Opinion

Felix Salmon

Counterparties

By Felix Salmon
October 12, 2009

Depressing: “Borrowers have sold more than $1 trillion in U.S. corporate bonds in 2009, the fastest pace on record”. — Bloomberg

Yet another reason why retail investors shouldn’t buy individual stocks, and certainly shouldn’t play with stop-losses — Reuters

Guardian prevented from reporting parliament for unreportable reasons — Guardian

NYT metro desk cancels magazine, newspaper subscriptions. Says money better spent on freelancers — NYO

Are caps on data usage imminent for AT&T customers? — PCWorld

Justin Fox anticipated Surowiecki’s column with a Friday blog entry on the silly Chamber of Commerce — Time, TNY

Larry Lessig is a co-founder of The Global Poker Strategic Thinking Society — Chronicle

Lawrence Weiner embossed Moleskine notebooks — Walker

Modern book publicity — TNY

Men are more willing than women to replace traditional media with new digital platforms — AdWeek

Does microlending actually fight poverty? — Globe

3,000 words on traders doing cocaine — Bloomberg

If you slash a mag’s rate base and raise its subscription price, do you necessarily hurt its glossiness? — AdAge

Larry Summers, “deceptively agile” tennis player — TNR, Crimson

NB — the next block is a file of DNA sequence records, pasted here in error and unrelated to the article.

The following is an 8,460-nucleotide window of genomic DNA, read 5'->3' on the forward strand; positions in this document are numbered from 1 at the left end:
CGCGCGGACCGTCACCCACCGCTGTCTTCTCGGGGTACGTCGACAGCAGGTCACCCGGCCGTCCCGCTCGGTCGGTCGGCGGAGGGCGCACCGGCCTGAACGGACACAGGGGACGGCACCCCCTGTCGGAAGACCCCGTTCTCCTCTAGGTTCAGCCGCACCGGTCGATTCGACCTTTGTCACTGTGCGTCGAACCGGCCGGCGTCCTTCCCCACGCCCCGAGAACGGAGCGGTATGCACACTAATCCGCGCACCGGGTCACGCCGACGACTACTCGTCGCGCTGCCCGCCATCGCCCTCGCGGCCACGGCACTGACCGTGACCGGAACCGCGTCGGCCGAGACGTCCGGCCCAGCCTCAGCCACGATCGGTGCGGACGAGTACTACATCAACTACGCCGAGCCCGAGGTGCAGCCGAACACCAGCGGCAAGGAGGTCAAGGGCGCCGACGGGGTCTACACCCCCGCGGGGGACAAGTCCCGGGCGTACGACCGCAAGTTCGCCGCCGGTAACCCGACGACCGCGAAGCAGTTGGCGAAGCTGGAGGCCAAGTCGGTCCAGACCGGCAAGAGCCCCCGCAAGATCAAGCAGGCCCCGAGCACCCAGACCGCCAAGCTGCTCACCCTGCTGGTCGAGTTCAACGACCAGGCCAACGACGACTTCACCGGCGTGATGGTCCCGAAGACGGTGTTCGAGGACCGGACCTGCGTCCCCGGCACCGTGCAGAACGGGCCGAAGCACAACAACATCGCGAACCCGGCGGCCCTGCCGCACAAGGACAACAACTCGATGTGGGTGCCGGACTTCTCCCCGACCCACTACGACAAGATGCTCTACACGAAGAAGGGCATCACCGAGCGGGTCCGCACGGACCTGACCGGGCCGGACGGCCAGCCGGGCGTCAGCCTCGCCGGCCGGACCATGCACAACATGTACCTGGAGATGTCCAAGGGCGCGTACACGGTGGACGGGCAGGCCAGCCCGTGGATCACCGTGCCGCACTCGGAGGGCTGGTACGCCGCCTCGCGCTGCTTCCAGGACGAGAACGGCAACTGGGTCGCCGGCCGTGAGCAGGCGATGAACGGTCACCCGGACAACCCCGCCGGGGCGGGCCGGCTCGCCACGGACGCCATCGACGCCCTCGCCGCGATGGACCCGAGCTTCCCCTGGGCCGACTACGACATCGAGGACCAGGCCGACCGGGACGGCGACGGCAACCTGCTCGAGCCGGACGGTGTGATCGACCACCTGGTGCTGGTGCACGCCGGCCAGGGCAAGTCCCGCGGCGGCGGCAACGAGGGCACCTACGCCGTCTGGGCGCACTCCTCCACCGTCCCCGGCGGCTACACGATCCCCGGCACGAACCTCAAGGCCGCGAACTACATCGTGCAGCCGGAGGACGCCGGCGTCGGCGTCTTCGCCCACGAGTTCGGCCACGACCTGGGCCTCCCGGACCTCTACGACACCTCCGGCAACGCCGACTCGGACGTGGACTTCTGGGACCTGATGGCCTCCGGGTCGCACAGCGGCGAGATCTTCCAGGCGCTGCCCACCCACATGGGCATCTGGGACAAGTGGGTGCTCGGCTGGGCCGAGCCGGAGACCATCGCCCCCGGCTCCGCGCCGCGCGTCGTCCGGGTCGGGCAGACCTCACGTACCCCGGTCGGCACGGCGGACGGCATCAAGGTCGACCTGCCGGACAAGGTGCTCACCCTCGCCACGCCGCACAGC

Comments
6 comments so far | RSS Comments RSS

The corporate bond stuff is amazing. a couple of days ago there was another article about TOPs a grocery chain taking on more debt to pay the owners a dividend.

Posted by shrek | Report as abusive
 

Maybe something as un-sensitive as this?

In Sept, 2009, the Guardian claimed that Carter-Ruck had recently demanded it to delete published articles relating to the Trafigura toxic oil disaster, saying it was “gravely defamatory” and “untrue” to say that Trafigura’s waste had been dumped cheaply and could have caused deaths and serious injuries. The Guardian claimed that, later, Trafigura agreed to pay compensation to 31,000 west African victims. The Guardian also alleged that other media outlets in Holland and Norway were also threatened with gagging actions.

 

“Depressing: “Borrowers have sold more than $1 trillion in U.S. corporate bonds in 2009, the fastest pace on record”. ”

Why is the recovery of the corporate bond market depressing?

Posted by dk | Report as abusive
 

A long position always has a stop-loss order for zero. What else do you need?

Posted by Craig | Report as abusive
 

Billy, looks like you were right!

Posted by Felix Salmon | Report as abusive
 

Ja, but in a Chauncey Gardiner sort of way ;)

 

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